Any high school or college student should be able to tell you that sex and gender are two different things. Sex is determined by chromosomes: ‘XX’ chromosomes are characteristic of the female sex, while ‘XY’ chromosomes are characteristic of the male sex. It’s purely biological.
Gender on the other hand, according to the American Medical Association’s Journal of Ethics, is defined as “the continuum of complex psychosocial self-perceptions, attitudes and expectations people have about members of both sexes … the terms male and female, man and woman are not interchangeable.”
The Williams Institute at the University of California, Los Angeles School of Law estimates there are 1.4 million transgender individuals in the United States as of 2016, and for those 1.4 million people, gender and sex don’t perfectly line up with each other — that’s what makes them transgender.
According to a report by the National Center for Transgender Equity, 63 percent of transgender individuals experienced serious discrimination in their school, 57 percent experienced severe or total loss of familial relationships, 50 percent reported having to teach their medical professional about transgender-specific healthcare and 19 percent were refused medical care altogether. The discrimination experienced on behalf of the transgender community is real and rampant.
Regardless of this reality, though, the Trump Administration is pursuing an effort to write transgender identity and current protections out of existence. These efforts aren’t just a blatant disregard for the lives of 1.4 million Americans, though; they’re inept assumptions at odds with the medical community.
This month, The New York Times obtained a memo from the Department of Health and Human Services (HHS) explaining the Trump Administration is considering a serious crackdown on gender by narrowly defining it.
The problem isn’t a narrow definition, though. Narrow definitions still have some truth value. The problem is the Trump Administration is seeking to deeply distort the definition of gender to the point that it’s unrecognizable to the medical community.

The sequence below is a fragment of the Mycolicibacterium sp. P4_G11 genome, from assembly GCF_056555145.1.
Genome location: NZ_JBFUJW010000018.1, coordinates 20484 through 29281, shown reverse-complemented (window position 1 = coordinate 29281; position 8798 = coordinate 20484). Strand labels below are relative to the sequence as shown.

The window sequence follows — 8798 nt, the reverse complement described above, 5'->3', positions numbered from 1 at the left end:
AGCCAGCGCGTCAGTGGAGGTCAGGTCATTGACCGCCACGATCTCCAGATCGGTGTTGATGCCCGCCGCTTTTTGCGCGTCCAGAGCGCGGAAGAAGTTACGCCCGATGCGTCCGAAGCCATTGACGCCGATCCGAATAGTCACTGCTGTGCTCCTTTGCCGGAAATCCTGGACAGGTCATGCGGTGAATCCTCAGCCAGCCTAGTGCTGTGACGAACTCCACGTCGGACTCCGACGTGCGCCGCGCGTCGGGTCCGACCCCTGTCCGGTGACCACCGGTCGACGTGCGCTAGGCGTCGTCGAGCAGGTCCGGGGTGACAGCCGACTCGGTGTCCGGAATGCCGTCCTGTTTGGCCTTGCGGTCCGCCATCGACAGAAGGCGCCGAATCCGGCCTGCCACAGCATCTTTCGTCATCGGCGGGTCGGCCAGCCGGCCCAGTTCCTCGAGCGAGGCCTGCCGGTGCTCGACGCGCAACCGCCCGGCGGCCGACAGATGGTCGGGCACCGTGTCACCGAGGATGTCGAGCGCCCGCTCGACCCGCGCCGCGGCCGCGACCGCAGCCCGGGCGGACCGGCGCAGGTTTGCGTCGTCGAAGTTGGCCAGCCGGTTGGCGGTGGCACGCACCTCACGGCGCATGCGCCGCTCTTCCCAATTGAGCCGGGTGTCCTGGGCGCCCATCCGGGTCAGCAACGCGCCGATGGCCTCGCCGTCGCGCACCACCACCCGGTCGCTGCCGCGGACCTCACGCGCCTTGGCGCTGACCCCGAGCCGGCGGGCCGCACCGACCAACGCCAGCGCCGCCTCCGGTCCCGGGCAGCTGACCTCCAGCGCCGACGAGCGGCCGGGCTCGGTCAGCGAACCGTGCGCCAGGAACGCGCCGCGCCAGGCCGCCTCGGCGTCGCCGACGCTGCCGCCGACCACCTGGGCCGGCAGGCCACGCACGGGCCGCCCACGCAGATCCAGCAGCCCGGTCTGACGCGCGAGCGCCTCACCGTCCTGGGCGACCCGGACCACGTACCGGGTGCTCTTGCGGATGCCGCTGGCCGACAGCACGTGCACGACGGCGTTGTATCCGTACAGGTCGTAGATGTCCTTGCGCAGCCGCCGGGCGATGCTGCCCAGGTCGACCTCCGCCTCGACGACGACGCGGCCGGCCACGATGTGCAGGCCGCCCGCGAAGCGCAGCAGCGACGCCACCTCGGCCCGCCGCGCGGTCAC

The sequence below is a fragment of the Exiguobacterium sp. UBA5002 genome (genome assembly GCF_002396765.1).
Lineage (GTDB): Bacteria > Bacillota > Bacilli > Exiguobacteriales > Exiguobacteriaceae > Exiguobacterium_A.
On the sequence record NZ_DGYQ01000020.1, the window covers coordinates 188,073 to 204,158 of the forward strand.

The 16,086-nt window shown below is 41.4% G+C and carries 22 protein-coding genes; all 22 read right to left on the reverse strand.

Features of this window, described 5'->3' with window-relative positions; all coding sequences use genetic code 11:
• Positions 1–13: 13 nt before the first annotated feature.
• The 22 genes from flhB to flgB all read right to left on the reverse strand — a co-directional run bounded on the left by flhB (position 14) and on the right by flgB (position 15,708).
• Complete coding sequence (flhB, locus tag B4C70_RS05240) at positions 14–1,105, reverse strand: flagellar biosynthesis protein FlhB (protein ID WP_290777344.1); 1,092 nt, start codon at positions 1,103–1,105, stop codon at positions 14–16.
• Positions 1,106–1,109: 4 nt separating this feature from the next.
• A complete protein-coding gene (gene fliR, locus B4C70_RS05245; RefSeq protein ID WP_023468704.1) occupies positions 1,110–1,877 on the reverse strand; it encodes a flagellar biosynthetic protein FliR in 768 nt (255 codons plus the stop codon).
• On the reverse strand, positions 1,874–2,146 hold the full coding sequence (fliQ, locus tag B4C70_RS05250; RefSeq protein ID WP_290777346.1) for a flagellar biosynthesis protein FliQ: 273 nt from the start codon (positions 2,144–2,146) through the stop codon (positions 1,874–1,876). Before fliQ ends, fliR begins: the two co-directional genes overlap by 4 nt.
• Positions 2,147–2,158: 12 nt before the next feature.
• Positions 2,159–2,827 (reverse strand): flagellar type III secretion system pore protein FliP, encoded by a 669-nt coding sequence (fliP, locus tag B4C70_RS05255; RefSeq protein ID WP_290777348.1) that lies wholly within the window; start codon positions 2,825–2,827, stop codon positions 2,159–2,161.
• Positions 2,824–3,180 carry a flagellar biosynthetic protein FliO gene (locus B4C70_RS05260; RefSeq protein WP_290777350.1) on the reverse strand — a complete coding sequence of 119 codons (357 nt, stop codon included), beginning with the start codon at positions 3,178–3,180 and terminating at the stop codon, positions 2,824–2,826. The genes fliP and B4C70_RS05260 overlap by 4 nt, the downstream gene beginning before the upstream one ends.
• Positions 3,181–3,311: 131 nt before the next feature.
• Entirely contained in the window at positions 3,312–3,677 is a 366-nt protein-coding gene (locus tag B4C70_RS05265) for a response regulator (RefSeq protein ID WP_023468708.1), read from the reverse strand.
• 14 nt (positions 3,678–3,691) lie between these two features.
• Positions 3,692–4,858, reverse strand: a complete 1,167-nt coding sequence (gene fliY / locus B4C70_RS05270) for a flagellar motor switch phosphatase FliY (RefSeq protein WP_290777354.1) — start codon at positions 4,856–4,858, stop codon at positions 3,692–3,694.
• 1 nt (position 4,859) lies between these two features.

The New York Times said the administration would seek to define gender as being a “biological, immutable condition determined by genitalia at birth”, a narrow explanation of a complex issue. The Times dubs it as “the most drastic move yet in a government wide effort to roll back recognition and protections of transgender people under federal civil rights law.” By using such stringent language, gender would essentially be irrelevant.
According to The Times, the HHS expresses the need for government agencies similar to it to come to one universal definition of gender, which the HHS is aiming to determine “on a biological basis that is clear, grounded in science, objective, and administrable.”
A clear definition of gender, grounded in biology and science, is that it’s an expression instead of a body part. It’s perception instead of chromosomes. The HHS is attempting to define a word with a definition for something else. From studies of the differences between sex and gender, we know gender isn’t objective. It’s literally defined as a personal perception, and perception isn’t objective whatsoever. It’s subjective.
Sure, there might be some differences in providers and doctors, but the American Medical Association universally defines it through the lens of perception, cultural indicators and personal comfort.
By writing the term ‘gender’ out of existence, health providers could flat out refuse to treat transgender patients and to recognize trans-specific healthcare needs.
It should be unsettling for all Americans that a federal agency — supposedly comprised of health professionals and analysts — literally doesn’t understand the difference between sex and gender.
Political administrations shouldn’t have the power to erase the reality of our physical bodies and psychological perceptions as defined by science time and time again, and they should never be able to erase members of their constituency just because they don’t understand them.